15F6 Shooting stars: How to photograph the night sky | Natural History Museum
Star trails in the night sky

Shooting stars: How to photograph the night sky

24 March 2016

Taking pictures of distant stars is no longer just the work of astronomers.

Anyone can capture the majesty of the galaxy with a simple camera. You don't need expensive gadgets - all you need is a dark, clear night and the willingness to have a go.

Here's how to try your hand at astrophotography.

Setting up

First, find a digital camera. Any compact or DSLR you have tucked away at home will work.

Set the camera to a manual mode, and make sure autofocus is turned off. This will allow you to control exactly what the camera does.

The 1C6A key settings you need to think about are the aperture, the exposure time, and the ISO, or sensitivity of the image sensor.

Have a wide aperture to let in the maximum amount of light - although a balance must be struck because images with maximum aperture can look blurry.

An exposure longer than about 25 seconds will start to show star trails and capture their movement as they travel across the night sky, so experiment with timings.

Generally, the rule of thumb is to increase the ISO. A higher ISO number means more sensitivity, allowing you to snap darker objects, but you may have a grainier photo.

Playing with these three settings is the best way to get the shot you are looking for.

Michael Benson, creator of the exhibition Otherworlds, said: 'A few years ago I did a book titled Far Out. Unlike my work with planetary images, which is based on data acquired by interplanetary spacecraft, this book presented deep space photography - images of our galaxy and beyond.

'I became aware that extraordinary images of the Milky Way could be acquired without telephoto lenses, on clear nights, using time exposures. For example, one astronomer sent me extraordinary wide field views of the Milky Way, taken from the summit of the Mauna Kea volcano in Hawaii using an ordinary SLR.'

Timing it right

A good tip is to take pictures early in the morning, just before dawn, because light pollution levels are low. Find the darkest patch of night sky you can. Travelling out into the countryside is best, away from the bright lights of big cities.

The milky way

Avoid full moons to capture star light in all its glory © Kevin Key/Shutterstock.com
 

Buying a tripod isn't essential, but they will keep the camera steady if you are taking a picture with a very long exposure.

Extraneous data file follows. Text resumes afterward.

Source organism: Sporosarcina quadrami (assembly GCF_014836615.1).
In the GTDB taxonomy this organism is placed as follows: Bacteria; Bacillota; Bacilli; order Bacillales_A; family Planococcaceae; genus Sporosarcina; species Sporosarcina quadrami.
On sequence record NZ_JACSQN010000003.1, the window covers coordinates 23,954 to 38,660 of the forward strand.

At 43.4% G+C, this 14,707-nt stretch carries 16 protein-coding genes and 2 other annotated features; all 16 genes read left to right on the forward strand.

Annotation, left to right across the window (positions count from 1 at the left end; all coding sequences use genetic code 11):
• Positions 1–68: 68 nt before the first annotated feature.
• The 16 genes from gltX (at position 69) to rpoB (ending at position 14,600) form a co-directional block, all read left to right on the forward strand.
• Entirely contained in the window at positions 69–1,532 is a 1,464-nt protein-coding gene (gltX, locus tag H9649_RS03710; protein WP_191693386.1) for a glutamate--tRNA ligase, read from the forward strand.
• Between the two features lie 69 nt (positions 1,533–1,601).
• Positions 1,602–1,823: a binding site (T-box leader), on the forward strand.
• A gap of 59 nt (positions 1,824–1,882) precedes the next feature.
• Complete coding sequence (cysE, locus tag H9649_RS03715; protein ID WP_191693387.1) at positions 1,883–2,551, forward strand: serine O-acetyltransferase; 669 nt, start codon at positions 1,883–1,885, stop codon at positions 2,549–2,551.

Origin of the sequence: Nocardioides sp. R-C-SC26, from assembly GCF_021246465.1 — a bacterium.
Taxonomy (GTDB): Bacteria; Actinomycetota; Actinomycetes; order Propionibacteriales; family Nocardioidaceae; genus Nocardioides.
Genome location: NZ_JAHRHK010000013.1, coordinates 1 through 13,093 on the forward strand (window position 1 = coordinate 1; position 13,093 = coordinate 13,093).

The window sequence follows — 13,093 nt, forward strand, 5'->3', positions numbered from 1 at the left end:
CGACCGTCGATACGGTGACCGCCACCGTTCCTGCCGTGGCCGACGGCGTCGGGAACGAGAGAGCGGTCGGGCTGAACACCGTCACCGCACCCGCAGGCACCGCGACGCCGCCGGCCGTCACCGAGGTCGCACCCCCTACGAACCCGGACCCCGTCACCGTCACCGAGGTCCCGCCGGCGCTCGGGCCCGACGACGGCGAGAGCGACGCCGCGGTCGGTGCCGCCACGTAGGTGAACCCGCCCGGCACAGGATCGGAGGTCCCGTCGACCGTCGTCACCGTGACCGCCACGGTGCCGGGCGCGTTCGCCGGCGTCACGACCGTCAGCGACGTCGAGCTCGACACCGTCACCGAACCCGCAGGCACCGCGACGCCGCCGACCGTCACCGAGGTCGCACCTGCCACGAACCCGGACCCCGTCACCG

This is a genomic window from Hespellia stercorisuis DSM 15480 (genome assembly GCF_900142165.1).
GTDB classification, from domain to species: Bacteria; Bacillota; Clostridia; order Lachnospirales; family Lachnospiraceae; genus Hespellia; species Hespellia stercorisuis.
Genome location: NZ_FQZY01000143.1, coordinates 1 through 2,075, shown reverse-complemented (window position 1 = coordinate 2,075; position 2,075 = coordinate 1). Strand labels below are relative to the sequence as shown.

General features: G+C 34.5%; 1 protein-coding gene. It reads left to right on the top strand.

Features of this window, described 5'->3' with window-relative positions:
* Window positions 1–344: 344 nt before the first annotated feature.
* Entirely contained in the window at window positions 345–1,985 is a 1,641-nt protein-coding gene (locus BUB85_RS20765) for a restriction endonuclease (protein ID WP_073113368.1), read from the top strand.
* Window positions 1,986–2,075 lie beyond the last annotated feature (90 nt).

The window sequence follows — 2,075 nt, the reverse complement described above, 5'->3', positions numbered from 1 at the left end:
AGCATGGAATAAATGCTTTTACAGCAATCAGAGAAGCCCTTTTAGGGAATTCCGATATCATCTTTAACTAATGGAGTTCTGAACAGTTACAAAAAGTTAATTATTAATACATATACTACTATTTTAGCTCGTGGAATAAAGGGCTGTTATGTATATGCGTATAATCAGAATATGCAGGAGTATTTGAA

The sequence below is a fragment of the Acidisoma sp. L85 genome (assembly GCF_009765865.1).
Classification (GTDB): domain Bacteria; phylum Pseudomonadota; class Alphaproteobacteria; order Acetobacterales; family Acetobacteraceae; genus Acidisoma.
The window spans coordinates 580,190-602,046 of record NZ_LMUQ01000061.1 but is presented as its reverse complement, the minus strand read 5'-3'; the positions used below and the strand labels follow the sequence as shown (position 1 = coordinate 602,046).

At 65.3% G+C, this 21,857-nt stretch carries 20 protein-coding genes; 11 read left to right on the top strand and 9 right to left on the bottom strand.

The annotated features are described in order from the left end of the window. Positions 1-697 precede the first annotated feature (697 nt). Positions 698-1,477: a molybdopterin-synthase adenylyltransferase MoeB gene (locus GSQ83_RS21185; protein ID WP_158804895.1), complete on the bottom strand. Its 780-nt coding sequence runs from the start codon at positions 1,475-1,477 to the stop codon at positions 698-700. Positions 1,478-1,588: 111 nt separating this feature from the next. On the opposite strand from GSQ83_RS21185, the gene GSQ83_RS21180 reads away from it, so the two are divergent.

Avoid nights with a bright moon in the sky if you just want to capture the stars. Starlight won't be able to compete.

Think about composition

Choosing an interesting foreground can enhance your images of space. 

Trees or buildings silhouetted against a backdrop of swirling stars look stunning, and having some light sources on the ground can complement the pinpricks of stars in the sky.

Using a wide-angle or fisheye lens will mean you can get more into your picture.

Benson said: 'In recent years a kind of friendly international competition between astrophotographers who specialise in combining extraordinary terrestrial foregrounds with celestial backdrops has arisen.

'I haven't participated myself, but find it a very compelling new genre of photography, to say the least.'

Editing

Photo editing software can help you get the best from your efforts in the field.

Boosting the exposure can change the feel of an image, and adding tints and changing tones and hues will also overlay new colours onto the bright white pinpricks of stars.

Experimenting and having fun is the best way to come up with something that captures the magic of the sky overhead.

Using a high ISO setting can sometimes create 'noise' in a photograph, or extra coloured pixels. Many editing suites will let you mitigate this with a noise-reduction feature.

Free editing software to get you started includes Fotor and PhotoScape.

Share your astrophotography with us on Twitter @NHM_London using the #Otherworlds tag.

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